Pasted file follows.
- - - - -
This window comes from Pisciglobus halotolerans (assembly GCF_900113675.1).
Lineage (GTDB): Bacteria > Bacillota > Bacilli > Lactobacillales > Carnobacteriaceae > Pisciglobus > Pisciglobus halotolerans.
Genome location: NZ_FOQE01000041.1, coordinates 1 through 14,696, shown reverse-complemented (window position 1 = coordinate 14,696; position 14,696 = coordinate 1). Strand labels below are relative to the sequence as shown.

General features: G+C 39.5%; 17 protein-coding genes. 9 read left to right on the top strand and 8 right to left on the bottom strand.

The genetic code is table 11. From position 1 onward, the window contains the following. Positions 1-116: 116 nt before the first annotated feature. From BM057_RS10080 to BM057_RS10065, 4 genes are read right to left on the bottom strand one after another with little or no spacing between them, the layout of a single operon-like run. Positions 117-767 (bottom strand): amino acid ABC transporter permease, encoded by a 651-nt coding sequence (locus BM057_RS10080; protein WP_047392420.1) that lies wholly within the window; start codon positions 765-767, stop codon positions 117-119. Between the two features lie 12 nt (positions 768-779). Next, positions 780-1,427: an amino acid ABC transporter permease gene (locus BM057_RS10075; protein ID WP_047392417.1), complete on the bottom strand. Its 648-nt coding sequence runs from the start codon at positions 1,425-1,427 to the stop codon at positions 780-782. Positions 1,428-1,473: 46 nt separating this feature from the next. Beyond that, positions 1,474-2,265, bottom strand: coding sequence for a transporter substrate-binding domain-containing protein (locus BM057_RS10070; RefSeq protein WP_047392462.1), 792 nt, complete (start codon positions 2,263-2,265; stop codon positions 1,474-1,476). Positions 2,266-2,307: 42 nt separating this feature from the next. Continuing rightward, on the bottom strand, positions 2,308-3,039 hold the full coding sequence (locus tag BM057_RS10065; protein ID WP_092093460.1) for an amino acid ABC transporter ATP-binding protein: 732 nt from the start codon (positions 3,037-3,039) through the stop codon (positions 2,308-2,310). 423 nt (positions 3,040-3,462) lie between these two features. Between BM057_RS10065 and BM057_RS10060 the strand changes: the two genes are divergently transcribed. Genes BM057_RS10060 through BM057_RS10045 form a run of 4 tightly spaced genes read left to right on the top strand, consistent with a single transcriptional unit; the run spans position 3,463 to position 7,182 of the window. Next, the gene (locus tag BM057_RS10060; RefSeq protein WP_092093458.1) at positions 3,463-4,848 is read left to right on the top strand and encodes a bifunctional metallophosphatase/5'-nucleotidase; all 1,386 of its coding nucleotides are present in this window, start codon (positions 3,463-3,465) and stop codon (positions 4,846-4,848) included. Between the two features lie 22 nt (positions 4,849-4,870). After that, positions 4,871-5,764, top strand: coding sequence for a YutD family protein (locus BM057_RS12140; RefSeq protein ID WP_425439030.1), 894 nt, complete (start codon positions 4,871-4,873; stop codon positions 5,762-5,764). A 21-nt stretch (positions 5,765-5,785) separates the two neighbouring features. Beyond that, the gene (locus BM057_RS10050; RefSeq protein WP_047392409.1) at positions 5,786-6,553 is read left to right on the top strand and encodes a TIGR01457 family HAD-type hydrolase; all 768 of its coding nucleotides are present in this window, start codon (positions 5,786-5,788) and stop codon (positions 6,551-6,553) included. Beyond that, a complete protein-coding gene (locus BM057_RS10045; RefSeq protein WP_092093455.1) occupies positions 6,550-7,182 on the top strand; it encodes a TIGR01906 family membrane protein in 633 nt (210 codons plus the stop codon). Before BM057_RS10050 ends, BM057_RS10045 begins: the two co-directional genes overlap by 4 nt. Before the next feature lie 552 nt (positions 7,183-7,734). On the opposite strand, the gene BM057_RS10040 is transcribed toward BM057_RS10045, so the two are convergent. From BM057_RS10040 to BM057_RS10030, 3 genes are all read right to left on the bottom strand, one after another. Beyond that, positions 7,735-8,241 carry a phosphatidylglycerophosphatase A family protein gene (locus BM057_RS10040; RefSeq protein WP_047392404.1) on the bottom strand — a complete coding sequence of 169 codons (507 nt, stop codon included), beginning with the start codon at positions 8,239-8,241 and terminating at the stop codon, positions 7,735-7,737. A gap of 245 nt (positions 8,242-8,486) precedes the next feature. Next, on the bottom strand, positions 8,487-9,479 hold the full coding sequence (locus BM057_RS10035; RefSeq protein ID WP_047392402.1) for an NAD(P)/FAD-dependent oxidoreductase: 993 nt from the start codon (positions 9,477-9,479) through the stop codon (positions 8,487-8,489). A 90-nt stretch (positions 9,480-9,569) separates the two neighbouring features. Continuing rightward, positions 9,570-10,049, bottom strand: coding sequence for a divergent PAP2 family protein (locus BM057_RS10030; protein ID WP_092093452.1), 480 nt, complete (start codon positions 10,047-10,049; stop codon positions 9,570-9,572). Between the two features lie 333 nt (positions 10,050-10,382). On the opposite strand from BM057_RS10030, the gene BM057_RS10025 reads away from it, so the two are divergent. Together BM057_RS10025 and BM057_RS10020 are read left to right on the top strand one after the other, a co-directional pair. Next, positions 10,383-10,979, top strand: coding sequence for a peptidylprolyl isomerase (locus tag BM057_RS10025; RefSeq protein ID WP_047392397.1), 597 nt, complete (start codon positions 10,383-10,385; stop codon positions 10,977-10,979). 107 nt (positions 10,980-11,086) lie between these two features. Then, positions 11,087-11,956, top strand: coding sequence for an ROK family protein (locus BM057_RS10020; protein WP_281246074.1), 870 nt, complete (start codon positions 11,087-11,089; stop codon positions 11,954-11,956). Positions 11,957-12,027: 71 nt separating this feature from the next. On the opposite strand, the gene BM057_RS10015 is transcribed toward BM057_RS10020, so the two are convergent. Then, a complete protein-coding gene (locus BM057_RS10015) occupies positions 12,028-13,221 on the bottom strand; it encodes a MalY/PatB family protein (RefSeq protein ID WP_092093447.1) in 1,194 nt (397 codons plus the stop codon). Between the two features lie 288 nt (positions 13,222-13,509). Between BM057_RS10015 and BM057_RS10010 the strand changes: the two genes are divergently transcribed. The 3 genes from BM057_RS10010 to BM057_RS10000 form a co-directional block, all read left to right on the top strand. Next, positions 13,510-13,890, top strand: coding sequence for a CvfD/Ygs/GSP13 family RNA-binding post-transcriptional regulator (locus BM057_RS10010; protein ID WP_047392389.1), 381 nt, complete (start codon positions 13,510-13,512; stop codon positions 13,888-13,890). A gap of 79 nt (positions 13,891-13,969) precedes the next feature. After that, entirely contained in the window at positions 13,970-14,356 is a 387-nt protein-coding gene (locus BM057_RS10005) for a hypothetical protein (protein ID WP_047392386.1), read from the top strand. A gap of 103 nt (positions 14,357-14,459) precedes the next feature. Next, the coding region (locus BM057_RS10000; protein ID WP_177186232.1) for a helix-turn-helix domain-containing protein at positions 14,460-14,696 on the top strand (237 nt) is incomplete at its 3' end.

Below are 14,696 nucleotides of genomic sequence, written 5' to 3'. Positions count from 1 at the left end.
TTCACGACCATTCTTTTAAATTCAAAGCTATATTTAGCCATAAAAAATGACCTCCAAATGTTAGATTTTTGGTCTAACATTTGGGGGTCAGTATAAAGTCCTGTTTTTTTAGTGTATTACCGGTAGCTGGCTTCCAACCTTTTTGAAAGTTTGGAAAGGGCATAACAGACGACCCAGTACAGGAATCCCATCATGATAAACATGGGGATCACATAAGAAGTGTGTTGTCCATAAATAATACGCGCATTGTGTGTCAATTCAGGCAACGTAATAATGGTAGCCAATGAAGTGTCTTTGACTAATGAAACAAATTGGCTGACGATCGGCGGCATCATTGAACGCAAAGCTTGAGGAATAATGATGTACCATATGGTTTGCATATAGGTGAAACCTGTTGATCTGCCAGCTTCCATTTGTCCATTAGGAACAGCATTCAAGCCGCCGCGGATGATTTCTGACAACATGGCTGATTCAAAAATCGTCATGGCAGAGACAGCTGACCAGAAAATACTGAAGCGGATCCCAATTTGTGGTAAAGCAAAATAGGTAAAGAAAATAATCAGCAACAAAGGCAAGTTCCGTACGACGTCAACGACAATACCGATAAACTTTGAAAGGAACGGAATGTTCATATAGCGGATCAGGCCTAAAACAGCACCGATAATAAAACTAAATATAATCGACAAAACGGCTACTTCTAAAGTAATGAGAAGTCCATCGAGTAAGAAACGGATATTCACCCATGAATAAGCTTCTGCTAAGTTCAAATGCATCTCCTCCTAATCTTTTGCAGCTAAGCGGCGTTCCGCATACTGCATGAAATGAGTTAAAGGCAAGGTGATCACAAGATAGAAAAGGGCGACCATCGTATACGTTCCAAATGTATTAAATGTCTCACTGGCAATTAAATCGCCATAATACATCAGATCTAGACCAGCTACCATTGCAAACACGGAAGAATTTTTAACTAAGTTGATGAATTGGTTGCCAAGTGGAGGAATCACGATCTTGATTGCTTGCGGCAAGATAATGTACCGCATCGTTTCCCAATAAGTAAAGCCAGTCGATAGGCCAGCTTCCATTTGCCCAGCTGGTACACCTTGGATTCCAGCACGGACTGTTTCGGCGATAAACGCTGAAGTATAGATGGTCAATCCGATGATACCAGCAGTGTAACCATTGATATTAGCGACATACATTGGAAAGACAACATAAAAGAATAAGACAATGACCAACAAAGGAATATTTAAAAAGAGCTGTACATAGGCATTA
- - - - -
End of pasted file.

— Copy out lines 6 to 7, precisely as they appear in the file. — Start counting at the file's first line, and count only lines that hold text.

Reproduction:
Below are 14,696 nucleotides of genomic sequence, written 5' to 3'. Positions count from 1 at the left end.
TTCACGACCATTCTTTTAAATTCAAAGCTATATTTAGCCATAAAAAATGACCTCCAAATGTTAGATTTTTGGTCTAACATTTGGGGGTCAGTATAAAGTCCTGTTTTTTTAGTGTATTACCGGTAGCTGGCTTCCAACCTTTTTGAAAGTTTGGAAAGGGCATAACAGACGACCCAGTACAGGAATCCCATCATGATAAACATGGGGATCACATAAGAAGTGTGTTGTCCATAAATAATACGCGCATTGTGTGTCAATTCAGGCAACGTAATAATGGTAGCCAATGAAGTGTCTTTGACTAATGAAACAAATTGGCTGACGATCGGCGGCATCATTGAACGCAAAGCTTGAGGAATAATGATGTACCATATGGTTTGCATATAGGTGAAACCTGTTGATCTGCCAGCTTCCATTTGTCCATTAGGAACAGCATTCAAGCCGCCGCGGATGATTTCTGACAACATGGCTGATTCAAAAATCGTCATGGCAGAGACAGCTGACCAGAAAATACTGAAGCGGATCCCAATTTGTGGTAAAGCAAAATAGGTAAAGAAAATAATCAGCAACAAAGGCAAGTTCCGTACGACGTCAACGACAATACCGATAAACTTTGAAAGGAACGGAATGTTCATATAGCGGATCAGGCCTAAAACAGCACCGATAATAAAACTAAATATAATCGACAAAACGGCTACTTCTAAAGTAATGAGAAGTCCATCGAGTAAGAAACGGATATTCACCCATGAATAAGCTTCTGCTAAGTTCAAATGCATCTCCTCCTAATCTTTTGCAGCTAAGCGGCGTTCCGCATACTGCATGAAATGAGTTAAAGGCAAGGTGATCACAAGATAGAAAAGGGCGACCATCGTATACGTTCCAAATGTATTAAATGTCTCACTGGCAATTAAATCGCCATAATACATCAGATCTAGACCAGCTACCATTGCAAACACGGAAGAATTTTTAACTAAGTTGATGAATTGGTTGCCAAGTGGAGGAATCACGATCTTGATTGCTTGCGGCAAGATAATGTACCGCATCGTTTCCCAATAAGTAAAGCCAGTCGATAGGCCAGCTTCCATTTGCCCAGCTGGTACACCTTGGATTCCAGCACGGACTGTTTCGGCGATAAACGCTGAAGTATAGATGGTCAATCCGATGATACCAGCAGTGTAACCATTGATATTAGCGACATACATTGGAAAGACAACATAAAAGAATAAGACAATGACCAACAAAGGAATATTTAAAAAGAGCTGTACATAGGCATTA